The cherry blossom season is upon us again in Tokyo and as ever the locals have been getting very excited about the blooming of the pink flowers. Despite what they may think, having four seasons and such seasonal events really is not exclusive to Japan but they certainly seem to be celebrated here more than elsewhere. They really are a huge deal and pretty much the whole population descend on parks and gardens to embrace the occasion.
One of the most popular places is Shinjuku Gyoen Gardens; usually a nice quiet place offering a bit of respite from the hustle and bustle of the Kabukicho district of the area. Not during the hanami (cherry blossom party) season though, thats for sure! My last time to (kind of) visit the gardens was in 2010 as I ticked off the ‘Top 25 Tokyo Sights…In One Day‘ on one of my cycling adventures. However, that doesn’t really count as I never actually went inside but I did in Autumn 2006 and Summer 2005. These are different times though now with a way larger amount of foreigners visiting these days.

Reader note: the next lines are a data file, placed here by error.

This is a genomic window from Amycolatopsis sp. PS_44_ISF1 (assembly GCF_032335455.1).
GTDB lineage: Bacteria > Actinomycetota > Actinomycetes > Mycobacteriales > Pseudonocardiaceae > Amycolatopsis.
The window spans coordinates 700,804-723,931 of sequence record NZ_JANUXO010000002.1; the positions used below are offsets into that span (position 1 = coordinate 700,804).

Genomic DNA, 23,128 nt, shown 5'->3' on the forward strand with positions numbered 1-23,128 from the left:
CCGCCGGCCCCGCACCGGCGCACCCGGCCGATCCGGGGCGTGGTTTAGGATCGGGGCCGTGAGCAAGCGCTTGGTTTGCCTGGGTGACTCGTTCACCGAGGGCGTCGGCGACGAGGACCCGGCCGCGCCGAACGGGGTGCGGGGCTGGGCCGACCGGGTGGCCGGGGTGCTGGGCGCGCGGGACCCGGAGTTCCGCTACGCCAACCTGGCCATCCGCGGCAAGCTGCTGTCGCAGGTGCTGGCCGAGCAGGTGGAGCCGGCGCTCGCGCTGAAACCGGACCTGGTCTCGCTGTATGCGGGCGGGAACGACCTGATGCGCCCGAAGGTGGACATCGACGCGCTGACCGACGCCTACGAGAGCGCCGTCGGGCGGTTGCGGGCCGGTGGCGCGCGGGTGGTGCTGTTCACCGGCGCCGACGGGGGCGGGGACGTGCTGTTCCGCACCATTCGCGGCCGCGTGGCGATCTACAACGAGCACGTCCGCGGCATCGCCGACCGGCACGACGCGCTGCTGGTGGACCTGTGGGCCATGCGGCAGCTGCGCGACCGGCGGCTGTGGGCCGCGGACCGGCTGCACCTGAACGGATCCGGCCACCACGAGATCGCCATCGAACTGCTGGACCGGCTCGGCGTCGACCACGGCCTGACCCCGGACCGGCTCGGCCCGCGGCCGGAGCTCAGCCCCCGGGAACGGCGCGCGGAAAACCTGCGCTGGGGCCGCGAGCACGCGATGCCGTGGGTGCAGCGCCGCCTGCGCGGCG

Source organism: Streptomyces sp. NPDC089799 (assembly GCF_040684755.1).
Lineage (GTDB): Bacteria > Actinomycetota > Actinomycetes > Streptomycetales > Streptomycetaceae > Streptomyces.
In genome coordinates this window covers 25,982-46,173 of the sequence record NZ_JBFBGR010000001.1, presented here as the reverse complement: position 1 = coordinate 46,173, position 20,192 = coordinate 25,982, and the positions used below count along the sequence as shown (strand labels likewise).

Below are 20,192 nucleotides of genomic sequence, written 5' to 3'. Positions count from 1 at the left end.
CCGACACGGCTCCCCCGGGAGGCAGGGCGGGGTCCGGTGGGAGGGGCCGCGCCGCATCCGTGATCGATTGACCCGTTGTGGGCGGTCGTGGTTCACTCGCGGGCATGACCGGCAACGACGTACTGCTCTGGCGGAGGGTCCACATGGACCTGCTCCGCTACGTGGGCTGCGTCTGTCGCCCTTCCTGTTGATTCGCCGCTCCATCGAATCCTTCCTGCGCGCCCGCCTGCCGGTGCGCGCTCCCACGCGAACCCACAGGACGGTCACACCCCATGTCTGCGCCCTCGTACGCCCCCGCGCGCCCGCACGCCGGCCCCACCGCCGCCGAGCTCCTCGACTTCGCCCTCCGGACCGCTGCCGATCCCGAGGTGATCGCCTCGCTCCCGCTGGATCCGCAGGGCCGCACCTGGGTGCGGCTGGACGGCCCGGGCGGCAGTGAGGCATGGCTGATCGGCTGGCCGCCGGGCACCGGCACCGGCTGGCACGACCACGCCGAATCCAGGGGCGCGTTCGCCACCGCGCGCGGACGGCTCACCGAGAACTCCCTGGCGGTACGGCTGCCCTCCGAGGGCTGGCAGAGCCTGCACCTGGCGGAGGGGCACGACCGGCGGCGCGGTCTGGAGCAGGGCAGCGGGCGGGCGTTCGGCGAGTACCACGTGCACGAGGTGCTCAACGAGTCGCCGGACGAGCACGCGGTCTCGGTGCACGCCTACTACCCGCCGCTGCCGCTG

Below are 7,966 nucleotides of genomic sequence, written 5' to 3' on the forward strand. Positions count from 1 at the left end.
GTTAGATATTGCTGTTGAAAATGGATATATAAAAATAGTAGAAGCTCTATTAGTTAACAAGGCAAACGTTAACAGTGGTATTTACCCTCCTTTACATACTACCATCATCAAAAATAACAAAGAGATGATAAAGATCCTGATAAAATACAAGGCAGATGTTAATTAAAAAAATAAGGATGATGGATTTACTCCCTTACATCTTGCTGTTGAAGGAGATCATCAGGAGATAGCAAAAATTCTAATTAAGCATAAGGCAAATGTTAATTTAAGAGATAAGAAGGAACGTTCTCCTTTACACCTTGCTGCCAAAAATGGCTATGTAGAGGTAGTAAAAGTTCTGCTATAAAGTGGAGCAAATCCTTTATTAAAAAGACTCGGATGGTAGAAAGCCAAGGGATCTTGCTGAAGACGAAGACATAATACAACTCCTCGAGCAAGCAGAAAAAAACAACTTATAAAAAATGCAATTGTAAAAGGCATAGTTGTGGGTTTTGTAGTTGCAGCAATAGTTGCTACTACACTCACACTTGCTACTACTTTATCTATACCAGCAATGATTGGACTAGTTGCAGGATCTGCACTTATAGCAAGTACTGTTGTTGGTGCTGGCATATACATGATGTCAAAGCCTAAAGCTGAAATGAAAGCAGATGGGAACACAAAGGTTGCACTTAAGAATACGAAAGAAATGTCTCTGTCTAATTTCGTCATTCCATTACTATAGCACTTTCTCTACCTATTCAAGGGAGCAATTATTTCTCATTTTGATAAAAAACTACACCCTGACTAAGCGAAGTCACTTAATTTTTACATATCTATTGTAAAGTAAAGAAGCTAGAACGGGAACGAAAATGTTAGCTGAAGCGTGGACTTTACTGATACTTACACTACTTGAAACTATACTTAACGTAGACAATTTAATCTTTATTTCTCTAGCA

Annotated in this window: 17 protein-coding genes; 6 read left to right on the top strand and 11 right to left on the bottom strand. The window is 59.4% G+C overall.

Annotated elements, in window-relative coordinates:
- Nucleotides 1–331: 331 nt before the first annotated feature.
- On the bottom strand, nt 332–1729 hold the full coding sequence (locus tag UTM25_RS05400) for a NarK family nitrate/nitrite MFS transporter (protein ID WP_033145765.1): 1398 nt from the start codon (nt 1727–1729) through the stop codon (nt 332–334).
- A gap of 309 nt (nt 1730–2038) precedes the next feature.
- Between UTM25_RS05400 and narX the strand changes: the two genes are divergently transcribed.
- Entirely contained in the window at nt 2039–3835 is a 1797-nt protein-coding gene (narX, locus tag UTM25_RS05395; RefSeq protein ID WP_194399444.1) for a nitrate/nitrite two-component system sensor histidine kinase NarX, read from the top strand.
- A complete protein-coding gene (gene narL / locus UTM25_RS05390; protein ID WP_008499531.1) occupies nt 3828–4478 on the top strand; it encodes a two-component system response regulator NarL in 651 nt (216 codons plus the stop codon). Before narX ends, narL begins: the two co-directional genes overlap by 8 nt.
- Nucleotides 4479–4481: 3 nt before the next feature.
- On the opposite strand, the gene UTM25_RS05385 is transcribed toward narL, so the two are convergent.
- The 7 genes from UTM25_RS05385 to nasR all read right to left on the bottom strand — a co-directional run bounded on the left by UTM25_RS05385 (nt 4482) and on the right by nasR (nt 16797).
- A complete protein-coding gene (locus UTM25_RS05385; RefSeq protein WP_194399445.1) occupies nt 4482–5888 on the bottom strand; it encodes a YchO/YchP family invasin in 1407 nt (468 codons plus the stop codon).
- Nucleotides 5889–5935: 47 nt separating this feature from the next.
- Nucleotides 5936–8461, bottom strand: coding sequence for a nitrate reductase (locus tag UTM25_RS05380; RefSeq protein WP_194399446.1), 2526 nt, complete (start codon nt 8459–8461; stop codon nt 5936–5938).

On April Fools Day my wife and I joined the hordes of families, friends and colleagues to go to these picturesque gardens which it’s still hard to believe exist within the heart of Tokyo city.
English landscape, French formal and Japanese traditional gardens make-up these sizeable gardens. There are over 1000 cherry trees and I recently read that the sakura may be viewed religiously, militarily and socially with the falling of a sakura petal symbolising a fallen samurai ancestor who sacrificed his life for the emperor.
The sakura really is a symbolic short seasonal gift of mother nature that has an incredible pull on the population and such moments are simultaneously enjoyed across the city with joy and enthusiasm. Lord knows what the total number of pictures taken by everyone in such a place. Millions and millions I guess!
Click on the links below to read about other gardens in Tokyo:
How to get there: Most people arrive from Shinjuku Station itself (a 15-20 minute walk) but you can also enter via a much shorter walk from Sendagaya on the Sobu line. It is open from 9am to 4pm from Tuesdays to Sundays and entrance is just 200 yen for adults.